And at about twenty to thirty kilometres in I started to feel a bit better. We hit some downhills and then some mud and I quickly found myself off the front of the field. "I like downhills and I like mud", I thought to myself. (You see I live in France, but I keep some of the British fell-running DNA :-)
Coming out of the muddy section I couldn't see anyone behind me, - I think I must have built up a couple of minutes lead. Well that wasn't the plan! The idea had been to go with the flow for at least half to three-quarters of the race, and then reassess and attack if feeling good. At three hours in I was already off the front. Oh well, travel plans can change, so can race plans!
Keeping it relaxed I got into a really good groove. With a bit of Pink Floyd and some other classics in the headphones I was really enjoying the course. The terrain was really runnable, mainly big wide paths, but the views were incredible. The Moon was big and it lit up some of the gigantic mountain cliffs that the Dolomites are famous for. Now this is worth not going to bed for! Remember this next time you're lying in bed in the afternoon wondering what the hell you've let yourself in for!
Several hours later I was still feeling good and my lead had obviously expanded as there was absolutely no sign of anyone behind. But I had no updates on the course, so I could only guess and hope that the gap was big! I had been thinking on the go that if I could get to about the 80km mark with legs not too damaged then the last 40km should be doable, even if a bit of "grin and bear it" was required. On the map the last section looked like the most spectacular in terms of scenery, so I judged that this would help pull me through and distract from any leg pain. And funnily enough it was with about 30-40km that my legs started to tire. Well I'm at least three-quarters of the way through - nearly there! This kind of logic works in shorter races, but does it transfer to ultras, when a quarter of the race is still as long as any "normal" race distance? The race I organised last weekend was shorter than what's now left, and many told me it was too long!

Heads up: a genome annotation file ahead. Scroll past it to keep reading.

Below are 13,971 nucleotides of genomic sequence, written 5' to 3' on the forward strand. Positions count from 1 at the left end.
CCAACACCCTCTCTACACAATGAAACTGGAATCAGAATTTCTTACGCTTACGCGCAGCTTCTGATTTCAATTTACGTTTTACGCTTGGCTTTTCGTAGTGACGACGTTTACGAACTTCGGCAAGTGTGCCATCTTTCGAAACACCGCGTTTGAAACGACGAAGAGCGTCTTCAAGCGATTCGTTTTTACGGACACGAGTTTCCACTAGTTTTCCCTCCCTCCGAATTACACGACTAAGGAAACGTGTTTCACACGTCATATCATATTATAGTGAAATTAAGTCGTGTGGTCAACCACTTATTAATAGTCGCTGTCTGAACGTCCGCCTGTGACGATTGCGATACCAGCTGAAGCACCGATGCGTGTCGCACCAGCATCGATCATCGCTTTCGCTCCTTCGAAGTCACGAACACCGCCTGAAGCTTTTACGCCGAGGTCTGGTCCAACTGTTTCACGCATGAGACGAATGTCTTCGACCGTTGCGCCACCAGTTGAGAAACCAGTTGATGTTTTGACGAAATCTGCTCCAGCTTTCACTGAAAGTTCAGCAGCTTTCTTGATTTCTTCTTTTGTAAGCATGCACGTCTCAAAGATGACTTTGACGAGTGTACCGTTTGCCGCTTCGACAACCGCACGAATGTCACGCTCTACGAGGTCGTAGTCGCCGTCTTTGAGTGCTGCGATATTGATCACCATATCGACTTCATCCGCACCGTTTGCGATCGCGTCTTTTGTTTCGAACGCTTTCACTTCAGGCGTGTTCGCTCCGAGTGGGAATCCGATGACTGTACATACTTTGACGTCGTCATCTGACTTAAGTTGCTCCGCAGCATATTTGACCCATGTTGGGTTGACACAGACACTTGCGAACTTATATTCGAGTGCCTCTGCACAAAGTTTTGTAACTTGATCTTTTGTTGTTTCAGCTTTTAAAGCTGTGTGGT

With twenty or so kilometres to go I was told I had about a 15-minute lead, which was nice to know! So I steadied off a little and focused on just getting to the finish, with no major bonks, cramps or falls! The last downhill felt quite long, with my legs starting to tire - but what do you expect?! But it was all so worthwhile - changing travel plans, missing a night's sleep, etc. - to roll down Cortina highstreet and break that finish-line tape first!
Here's the top ten. An international field! But is that first guy European?! He certainly thinks so!
Now, let's hope the travel home goes smoothly :-)


  1. Awesome race Andy...incredible pace.
    I made it to the finish line after 20 hours and I can't imagine how to race this course with that speed.

  2. Great drawings - great race! Incredible race you made! Congratulations!

  3. Hats down - your result is incredible, but this text is much better :) All the best ;)

  4. Super!!! Congratulations!!! :-)

  5. Hilarious! Congrats for the incredible performance (I for myself barely managed to finish before the second night!).
    And get some sleep, you damn deserved it!

  6. Bravo Andy ! Same feeling for me when trying to get some sleep on the Friday afternoon. It was my first ultra, glad to see that I am not the only one to tell to myself "I think I'll stick to shorter races in future".